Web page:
The great Pina Bausch, choreographer and ex-director of Tanztheater Wuppertal gave her unique vision of dance-theatre to the company; and since Pina Bausch’s death (2009) the company has dedicated itself to keeping her legacy alive.
Pina Bausch, choreographic style
Through constant touring, Tanztheater Wuppertal have been gradually acquainting audiences all over the world with the 46 works by Pina Bausch; and now they bring to Sadler’s Wells never-before-seen dance shows in the UK. Pina Bausch’s extraordinary imagination and her daring choreography created unforgettable theatre out of the ordinary business of life. Using dance, speech and any number of stage props such as water and earth, she drew a number of cultural traditions, including the art movement German Expressionism, into her work. And she actively relied on the human experiences of her dancers to develop a collaborative atmosphere in the company.
Tanztheater Wuppertal, set design
For these two pieces the set designer Peter Pabst (Pina Bausch was a regular collaborator of his) focuses on startling landscapes. Between the two works, the stage is alternately scattered with 40 fir trees, 20 cubic metres of earth, ‘real’ snow and an aquarium.
Pina Bausch, Ahnen (1987)
Ahnen (definition is German for ancestors or foreboding) opens to blaring punk rock. The scene is a desertscape, with dancers performing little tasks like rolling string or smoking while slumped against cacti. A woman eating a quiet meal fires a gunshot into a group beginning to dance in unison, and there’s an impromptu Fred Astaire pastiche. Every dancer is an island, and the moments where they meet are riddled with violence. An eclectic mix of dance theatre, dialogue and drama, Ahnen’s choreography is punctuated with silence and stillness, and brief tableaux scamper between complete scenes.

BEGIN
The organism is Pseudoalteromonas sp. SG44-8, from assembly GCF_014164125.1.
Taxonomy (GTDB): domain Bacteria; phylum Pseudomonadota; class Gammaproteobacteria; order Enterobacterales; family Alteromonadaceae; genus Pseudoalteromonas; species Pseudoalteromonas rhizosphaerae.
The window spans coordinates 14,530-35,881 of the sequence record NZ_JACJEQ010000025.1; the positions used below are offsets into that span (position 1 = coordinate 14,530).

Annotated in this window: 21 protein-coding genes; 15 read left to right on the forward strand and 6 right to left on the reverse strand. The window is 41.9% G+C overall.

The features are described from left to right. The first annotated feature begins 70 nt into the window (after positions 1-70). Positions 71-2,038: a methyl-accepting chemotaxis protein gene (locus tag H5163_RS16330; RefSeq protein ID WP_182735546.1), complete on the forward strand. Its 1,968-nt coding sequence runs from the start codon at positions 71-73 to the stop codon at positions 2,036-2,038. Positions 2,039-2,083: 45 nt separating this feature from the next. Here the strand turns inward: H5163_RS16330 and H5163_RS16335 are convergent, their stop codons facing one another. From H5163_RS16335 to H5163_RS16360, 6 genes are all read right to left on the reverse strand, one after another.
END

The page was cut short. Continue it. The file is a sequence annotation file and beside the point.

Pina Bausch, On The Mountain A Cry Was Heard
Auf Den Gebirge Hat Man Ein Schrei Gehört translates as On the Mountain a Cry was Heard, a line from the Bible chapter St. Matthew about the murder of male infants by King Herod. The Pina Bausch soundtrack for On The Mountain A Cry Was Heard includes everything from Billie Holiday and Edith Piaf to Henry Purcell. But don’t be fooled by these seemingly meaning-laden clues – Bausch’s creative process always saved music and titles for last. The dance was to be an independent thing, and the dancers free from externally imposed moods. Again, the Pabst set designs are a safer starting point, the stage here strewn with soil (think Pina Bausch Rite of Spring) and heaped with fir trees. It’s a soft surface for the juvenile leaps and squirms of the cast, as much as a symbol of youth and dirt. Typical of Bausch’s work, the struggle for survival lurks behind simple social rituals, but there’s as much boisterous humour to be found in this as grim realism.
The Culture Whisper opinion
Pina Bausch’s style is distinct and instantly recognisable. But going from one piece to another is as unpredictable as coming to it for the first time, and you’ll never have seen enough Pina to predict. With 46 works in the repertoire, you’d better start now. A word of warning: faithful Pina fans tend to snap up tickets months in advance. If you’re tempted, book Tanztheater Wuppertal tickets now. This promises to be an amazing dance show in London in 2015.
|What||Tanztheater Wuppertal Pina Bausch: Ahnen and Auf Den Gebirge Hat Man Ein Schrei Gehört|
Roseberry Avenue, London, EC1R 4TN | MAP
|Nearest tube||Angel (underground)|
15 Apr 15 – 26 Apr 15, Ahnen: 15 - 22 April
|Website||Click here to go to the Sadler's Wells website|